Under Zah’s leadership, the tribe established a now multi-billion-dollar Permanent Fund in 1985 after winning a court battle with Kerr McGee that found the tribe had authority to tax companies that extract minerals from the 27,000 square-mile (69,000 square-kilometer) reservation. All coal, pipeline, oil and gas leases were renegotiated, which increased payments to the tribe. A portion of that money is added annually to the Permanent Fund.

Former Hopi Chairman Ivan Sydney, whose tenure overlapped with Zah’s as chairman, said the two mended the acrimonious relationship between the neighboring tribes over the land dispute. They agreed to meet in person, without any lawyers, to come up with ways to help their people. Even after their terms ended, they attended tribal inaugurations and other events together.

Zah would say “let’s go turn some heads,” Sydney recalled Wednesday after visiting with Zah’s family. “We would go together, sit together and get introduced together.”

Zah sometimes was referred to as the Native American Robert Kennedy because of his charisma, ideas and ability to get things done, including lobbying federal officials to ensure Native Americans could use peyote as a religious sacrament, his longtime friend Charles Wilkinson said last year.

Zah also worked to ensure Native Americans were reflected in federal environmental laws like the Clean Water Act and the Clean Air Act.

Zah told The Associated Press in January 2022 that respecting people’s differences was key to maintaining a sense of beauty in life and improving the world for future generations. He struggled to name the thing he was most proud of after receiving a lifetime achievement award from a Flagstaff-based environmental group.

“It’s hard for me to prioritize in that order,” he said. “It’s something I enjoyed doing all my life. People have passion, we’re born with that, plus a purpose in life.”

Zah said he could not have done the work alone and credited team efforts that always included his wife, Rosalind. Throughout his life, he never claimed to be an extraordinary Navajo, just a Navajo with extraordinary experiences.

That resonated with students at Arizona State University, where Zah served as the Native American liaison to the school’s president for 15 years, boosting the number of Native students and the number of Native graduates. Zah also pushed colleges and universities to accept Navajo students — regardless of whether they graduated in the Arizona, New Mexico or Utah portion of the reservation — at in-state tuition rates.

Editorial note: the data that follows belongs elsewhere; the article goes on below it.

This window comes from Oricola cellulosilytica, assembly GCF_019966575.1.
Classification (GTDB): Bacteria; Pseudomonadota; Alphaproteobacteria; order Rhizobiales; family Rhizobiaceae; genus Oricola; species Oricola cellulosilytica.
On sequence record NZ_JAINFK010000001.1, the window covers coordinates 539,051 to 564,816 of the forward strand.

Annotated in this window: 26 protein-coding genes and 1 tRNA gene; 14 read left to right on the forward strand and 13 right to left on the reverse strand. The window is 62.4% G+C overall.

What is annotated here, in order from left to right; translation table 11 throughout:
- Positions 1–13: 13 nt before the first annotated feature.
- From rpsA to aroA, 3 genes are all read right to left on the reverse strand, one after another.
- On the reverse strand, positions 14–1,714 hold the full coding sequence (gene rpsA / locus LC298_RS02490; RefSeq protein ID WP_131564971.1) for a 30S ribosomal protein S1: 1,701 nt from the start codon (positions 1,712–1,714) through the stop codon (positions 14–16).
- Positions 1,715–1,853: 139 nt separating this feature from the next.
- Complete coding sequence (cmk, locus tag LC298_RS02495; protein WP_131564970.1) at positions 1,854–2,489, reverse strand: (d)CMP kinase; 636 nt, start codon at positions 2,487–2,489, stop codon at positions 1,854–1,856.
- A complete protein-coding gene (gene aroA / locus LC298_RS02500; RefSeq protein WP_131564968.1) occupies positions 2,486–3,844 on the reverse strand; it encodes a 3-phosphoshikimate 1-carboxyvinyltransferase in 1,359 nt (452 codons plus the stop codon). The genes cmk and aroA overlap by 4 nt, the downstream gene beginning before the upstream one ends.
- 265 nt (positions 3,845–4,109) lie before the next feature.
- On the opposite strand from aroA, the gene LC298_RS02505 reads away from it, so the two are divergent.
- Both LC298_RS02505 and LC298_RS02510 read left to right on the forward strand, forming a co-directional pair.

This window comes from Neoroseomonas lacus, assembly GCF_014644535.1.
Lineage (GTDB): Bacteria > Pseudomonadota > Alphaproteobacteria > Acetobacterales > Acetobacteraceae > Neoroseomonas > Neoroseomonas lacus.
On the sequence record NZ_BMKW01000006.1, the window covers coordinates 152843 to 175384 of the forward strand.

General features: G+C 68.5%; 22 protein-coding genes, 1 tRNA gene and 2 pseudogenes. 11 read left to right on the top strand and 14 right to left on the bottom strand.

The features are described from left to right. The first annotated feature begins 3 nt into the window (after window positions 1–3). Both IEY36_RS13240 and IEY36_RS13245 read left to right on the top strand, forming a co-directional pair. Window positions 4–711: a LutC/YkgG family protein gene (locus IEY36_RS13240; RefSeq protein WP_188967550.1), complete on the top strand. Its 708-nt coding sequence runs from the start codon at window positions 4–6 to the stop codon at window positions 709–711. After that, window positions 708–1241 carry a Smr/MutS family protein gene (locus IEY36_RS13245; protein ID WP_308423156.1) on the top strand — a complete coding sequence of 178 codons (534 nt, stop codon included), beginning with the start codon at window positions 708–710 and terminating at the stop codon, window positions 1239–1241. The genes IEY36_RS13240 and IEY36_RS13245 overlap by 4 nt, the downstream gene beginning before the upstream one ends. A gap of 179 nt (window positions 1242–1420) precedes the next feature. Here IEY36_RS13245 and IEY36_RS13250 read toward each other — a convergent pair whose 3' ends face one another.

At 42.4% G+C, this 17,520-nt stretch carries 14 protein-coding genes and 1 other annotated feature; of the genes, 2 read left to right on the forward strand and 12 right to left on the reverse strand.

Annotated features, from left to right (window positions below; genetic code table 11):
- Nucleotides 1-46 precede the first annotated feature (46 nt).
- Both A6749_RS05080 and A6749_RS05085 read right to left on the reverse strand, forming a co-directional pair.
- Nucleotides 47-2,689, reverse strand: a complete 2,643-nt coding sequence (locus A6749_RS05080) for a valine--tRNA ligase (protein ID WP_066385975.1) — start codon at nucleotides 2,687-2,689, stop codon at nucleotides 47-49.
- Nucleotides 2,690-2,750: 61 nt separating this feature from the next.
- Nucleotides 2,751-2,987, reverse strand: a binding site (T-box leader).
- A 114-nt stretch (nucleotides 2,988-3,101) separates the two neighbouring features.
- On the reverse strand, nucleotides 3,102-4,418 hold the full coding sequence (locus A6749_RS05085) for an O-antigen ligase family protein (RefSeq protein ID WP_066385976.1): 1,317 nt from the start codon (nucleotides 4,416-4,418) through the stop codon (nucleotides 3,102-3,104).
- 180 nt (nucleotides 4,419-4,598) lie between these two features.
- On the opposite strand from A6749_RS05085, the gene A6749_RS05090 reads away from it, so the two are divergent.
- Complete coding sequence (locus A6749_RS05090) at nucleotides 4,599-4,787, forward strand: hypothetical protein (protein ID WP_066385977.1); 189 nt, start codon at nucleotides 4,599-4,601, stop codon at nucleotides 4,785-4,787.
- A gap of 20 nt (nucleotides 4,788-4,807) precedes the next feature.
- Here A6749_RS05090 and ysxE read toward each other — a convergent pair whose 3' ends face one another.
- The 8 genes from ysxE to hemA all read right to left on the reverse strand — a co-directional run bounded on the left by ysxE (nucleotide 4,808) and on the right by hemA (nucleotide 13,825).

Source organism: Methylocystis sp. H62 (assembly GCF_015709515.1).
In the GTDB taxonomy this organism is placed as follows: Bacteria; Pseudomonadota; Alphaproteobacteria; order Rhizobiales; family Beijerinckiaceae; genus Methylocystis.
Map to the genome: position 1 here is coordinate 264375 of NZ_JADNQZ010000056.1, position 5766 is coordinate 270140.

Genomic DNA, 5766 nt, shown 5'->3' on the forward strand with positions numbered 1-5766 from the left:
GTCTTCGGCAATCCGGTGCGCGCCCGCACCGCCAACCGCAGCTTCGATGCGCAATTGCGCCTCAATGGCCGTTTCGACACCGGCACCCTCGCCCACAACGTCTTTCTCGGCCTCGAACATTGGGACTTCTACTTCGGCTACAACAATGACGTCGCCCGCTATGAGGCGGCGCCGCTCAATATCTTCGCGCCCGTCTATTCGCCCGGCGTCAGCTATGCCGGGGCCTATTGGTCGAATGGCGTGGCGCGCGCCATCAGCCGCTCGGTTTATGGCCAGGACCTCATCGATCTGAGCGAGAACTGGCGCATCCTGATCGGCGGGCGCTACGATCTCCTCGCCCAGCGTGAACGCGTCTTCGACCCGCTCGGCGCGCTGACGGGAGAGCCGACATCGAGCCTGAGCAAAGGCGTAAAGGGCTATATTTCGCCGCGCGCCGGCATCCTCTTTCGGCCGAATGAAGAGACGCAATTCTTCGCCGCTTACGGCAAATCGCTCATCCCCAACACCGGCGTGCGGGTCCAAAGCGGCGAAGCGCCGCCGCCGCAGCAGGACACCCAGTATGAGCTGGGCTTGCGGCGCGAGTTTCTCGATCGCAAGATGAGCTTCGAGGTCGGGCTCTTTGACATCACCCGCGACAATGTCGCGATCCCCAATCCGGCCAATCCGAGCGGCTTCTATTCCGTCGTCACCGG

“It’s thousands upon thousands of Native students not only from Navajo who he encouraged to stay in school, seek advanced degrees and was available to counsel when they hit the rough spots,” said Eberhard, who worked for Zah while he was chairman. “He completely altered the way Arizona State University works with Native students.”

Current Navajo President Buu Nygren said he first interacted with Zah as a student at ASU, struck by Zah’s speech that he described as quiet and structured but powerful and vivid.

“To see him on the ASU campus brought a lot of inspiration to myself,” he said. “I probably wouldn’t have gone into construction management if he wasn’t so influential at ASU.”

Zah remained active in Navajo politics after he left ASU, as a consultant to other Navajo leaders on topics ranging from education, veterans and housing.

“He was a good and honest man, a man with heart,” former Navajo President Joe Shirley Jr. said late Tuesday. “And his heart was with his family, with the people, with the youth and, certainly, with our nation, our culture and our way of life.”

Voting rights bill in New Mexico wins Senate endorsement – By Morgan Lee Associated Press

A Democratic-sponsored voting rights bill aimed at expanding access to the ballot in New Mexico won state Senate approval Wednesday, clearing its last major hurdle in the Legislature.

Gov. Michelle Lujan Grisham has expressed support for major provisions in the bill. The 27-14 vote of the Senate was divided along partisan lines with Republicans in opposition and just one absence. House approval of minor Senate amendments is pending before the governor can sign.